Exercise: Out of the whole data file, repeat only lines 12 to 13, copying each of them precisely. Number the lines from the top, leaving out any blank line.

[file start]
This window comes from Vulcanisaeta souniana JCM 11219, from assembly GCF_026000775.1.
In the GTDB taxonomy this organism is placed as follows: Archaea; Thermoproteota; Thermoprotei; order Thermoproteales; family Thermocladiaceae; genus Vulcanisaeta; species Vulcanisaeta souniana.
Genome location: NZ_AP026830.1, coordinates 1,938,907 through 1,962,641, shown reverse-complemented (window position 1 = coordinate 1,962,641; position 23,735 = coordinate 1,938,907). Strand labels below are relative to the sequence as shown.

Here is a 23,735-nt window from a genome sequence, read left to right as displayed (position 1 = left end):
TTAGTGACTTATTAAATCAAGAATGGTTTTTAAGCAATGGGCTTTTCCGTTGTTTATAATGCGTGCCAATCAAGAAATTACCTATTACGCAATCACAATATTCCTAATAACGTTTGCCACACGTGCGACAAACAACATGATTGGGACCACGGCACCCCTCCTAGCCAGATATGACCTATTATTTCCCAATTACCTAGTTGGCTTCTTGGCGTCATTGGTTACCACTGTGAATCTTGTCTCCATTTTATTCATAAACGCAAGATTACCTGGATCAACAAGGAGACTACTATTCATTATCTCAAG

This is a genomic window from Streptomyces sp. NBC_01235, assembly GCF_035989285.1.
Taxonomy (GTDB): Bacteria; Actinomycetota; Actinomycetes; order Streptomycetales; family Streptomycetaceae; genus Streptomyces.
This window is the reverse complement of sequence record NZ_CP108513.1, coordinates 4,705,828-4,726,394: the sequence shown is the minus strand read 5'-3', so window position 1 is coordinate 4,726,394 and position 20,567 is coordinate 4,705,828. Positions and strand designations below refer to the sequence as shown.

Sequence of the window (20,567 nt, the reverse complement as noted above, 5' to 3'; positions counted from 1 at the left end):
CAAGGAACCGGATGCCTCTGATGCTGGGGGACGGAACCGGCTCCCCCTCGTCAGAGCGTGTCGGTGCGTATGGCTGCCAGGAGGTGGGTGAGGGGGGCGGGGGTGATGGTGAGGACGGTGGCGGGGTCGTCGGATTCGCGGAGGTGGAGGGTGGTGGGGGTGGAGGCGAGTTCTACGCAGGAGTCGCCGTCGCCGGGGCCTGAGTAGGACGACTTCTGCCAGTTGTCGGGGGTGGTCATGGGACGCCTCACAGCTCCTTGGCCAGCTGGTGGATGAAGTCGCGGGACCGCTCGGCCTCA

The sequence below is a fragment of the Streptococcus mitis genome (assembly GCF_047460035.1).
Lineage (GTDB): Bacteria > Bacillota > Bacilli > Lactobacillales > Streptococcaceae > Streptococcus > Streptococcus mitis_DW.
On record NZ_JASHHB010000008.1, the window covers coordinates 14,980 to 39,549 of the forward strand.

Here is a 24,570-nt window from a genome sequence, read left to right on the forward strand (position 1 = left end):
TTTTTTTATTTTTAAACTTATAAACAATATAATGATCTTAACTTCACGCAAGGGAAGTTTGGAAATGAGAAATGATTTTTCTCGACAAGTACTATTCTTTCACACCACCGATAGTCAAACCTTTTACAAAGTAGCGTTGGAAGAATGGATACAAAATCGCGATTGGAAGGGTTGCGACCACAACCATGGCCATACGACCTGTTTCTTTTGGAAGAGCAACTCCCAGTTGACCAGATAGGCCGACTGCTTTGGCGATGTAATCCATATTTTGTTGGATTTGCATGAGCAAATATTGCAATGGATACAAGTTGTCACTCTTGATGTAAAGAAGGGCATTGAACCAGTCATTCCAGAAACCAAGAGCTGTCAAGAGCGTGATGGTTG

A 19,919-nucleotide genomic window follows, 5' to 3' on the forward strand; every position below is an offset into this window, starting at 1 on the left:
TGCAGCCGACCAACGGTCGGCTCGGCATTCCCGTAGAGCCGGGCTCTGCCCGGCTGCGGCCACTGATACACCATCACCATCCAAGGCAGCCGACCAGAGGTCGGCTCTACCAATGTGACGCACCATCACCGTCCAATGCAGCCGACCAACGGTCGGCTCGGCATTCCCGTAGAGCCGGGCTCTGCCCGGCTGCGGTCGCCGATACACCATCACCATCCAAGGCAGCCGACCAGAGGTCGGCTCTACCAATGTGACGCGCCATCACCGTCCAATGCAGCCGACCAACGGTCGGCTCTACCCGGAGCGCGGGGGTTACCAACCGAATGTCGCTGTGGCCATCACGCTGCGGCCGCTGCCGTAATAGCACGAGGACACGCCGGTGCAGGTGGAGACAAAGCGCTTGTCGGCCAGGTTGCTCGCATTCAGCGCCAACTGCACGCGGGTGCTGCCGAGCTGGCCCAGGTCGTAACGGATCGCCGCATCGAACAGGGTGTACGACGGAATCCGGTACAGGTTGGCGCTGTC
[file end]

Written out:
Lineage (GTDB): Bacteria > Bacillota > Bacilli > Lactobacillales > Streptococcaceae > Streptococcus > Streptococcus mitis_DW.
On record NZ_JASHHB010000008.1, the window covers coordinates 14,980 to 39,549 of the forward strand.